COVID-19 Photo Essay

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This photo essay spurred during the bizarre and tense climate brought about by the COVID-19 situation. Below is a short report of my COVID-19 Photo Essay.

Photography has come a long way in its relatively short history. In almost 200 years, the camera developed from a plain box that took blurry photos to the high technology found in today’s DSLRs and smartphones. It could be said that photography was not “invented” but that it evolved over time, this discovery changed for good our perception of the world, and of ourselves and also defined a whole new artistic form. Moreover, by the beginning of the twentieth century, photography was well on its way to becoming the visual language it is today, the pervasive agent of democratic communication. The outbreak of World War I essentially ended the Pictorialist movement, and the medium of photography, at large, transformed from a solely aesthetic program to a medium of documentation. Artists began to see the camera as a tool for social change, using it to shed light on injustice, inequality, and the sidelined aspects of society. The subjects vary, from ‘migrants in the camp of Nipomo, California’ – documented by Dorothea Lange to ‘Americans’ – a project by Robert Frank with bold social criticism.

As per its definition by Tate, documentary photography, “offers alternative ways of seeing, recording, and understanding the events and situations that shape the world in which we live.” In that way, many photographers, in this current Covid-19 situation the world finds itself in, contributing to the documentation of global facts and widespread emotions defining this unique moment in history. Many have produced or are still producing bodies of work that vary in style but report the same crises — a time when humanity as a whole was forced to press ‘pause’, together.

My personal ‘Unseen’ project is an arbitrary narrative of this Covid-19 situation. At the initial stages of my project, while confined at home, the level of work I was producing wasn’t quite up to standard. I couldn’t find photo-worthy situations that honestly bring to light the climate of the pandemic. It was when some of the quarantine restrictions were lifted that my photo essay started to take shape. Compared with the staged photos I was producing at home, the situations on the desolate streets justified the value of documentary photography. It was quite an experience walking through streets which are usually crowded and full of energy. Observation was the source of my body of work; I let my route dictate the flow of the project, shooting whatever shouts Coronavirus. That being said, my ‘Unseen’ project has no one particular focus theme other than my personal visual diary in the times of Covid-19.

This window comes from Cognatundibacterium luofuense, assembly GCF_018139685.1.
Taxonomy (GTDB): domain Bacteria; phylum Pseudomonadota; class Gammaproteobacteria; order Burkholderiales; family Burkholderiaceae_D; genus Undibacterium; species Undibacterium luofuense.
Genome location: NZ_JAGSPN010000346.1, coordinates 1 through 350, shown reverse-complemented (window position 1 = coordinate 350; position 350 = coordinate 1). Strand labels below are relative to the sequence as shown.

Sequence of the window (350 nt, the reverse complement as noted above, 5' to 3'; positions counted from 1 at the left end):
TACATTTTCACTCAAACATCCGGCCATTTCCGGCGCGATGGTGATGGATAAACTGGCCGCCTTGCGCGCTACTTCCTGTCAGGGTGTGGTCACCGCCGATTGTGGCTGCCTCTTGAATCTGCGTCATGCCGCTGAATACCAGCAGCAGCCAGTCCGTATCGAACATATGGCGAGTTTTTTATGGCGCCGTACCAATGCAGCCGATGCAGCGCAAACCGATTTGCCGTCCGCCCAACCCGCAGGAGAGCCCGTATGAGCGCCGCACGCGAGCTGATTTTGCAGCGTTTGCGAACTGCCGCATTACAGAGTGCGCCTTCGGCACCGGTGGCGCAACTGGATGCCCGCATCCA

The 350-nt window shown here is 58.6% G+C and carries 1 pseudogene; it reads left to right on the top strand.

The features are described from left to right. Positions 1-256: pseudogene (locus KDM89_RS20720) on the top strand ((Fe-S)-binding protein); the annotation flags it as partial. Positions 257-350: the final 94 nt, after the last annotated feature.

As remarked previously, the early stages turned out to be a failed attempt in terms of final output shots. However, the insight on iconic documentary photography projects and also exploring recent ongoing photo essays about the pandemic guided my process, and eventually influenced the final outcome. The project is non-linear with a mix black & white and colour photos. It is clear that I do not follow one particular style; instead, I adapted techniques by some of the greats. Different techniques for different situations, the zone system by Ansel Adams for some BW shots, high contrast, and saturation on other shots — influenced by Martin Parr and shooting some events from the hip like Vivian Maier. Throughout the course of my personal project, I have also looked into concurrent projects by other photographers, a particular mention is the — a photographic archive of the coronavirus pandemic. This digital platform is organised across main thematic areas in the form of a narrative where many stories from all over the world will cover multiple subjects, at times overlapping.


Loane, S. (n.d.). A Coronavirus Photo Essay From Bologna, Italy. Thomson Foundation. Retrieved June 2, 2020, from

Tate. (n.d.). Documentary Photography – Art Term | Tate. Tate. Retrieved June 3, 2020, from

(n.d.). The COVID-19 Visual Project. Retrieved June 3, 2020a, from

(n.d.). England’s Coronavirus Lockdown In Pictures. BBC News. Retrieved June 2, 2020b, from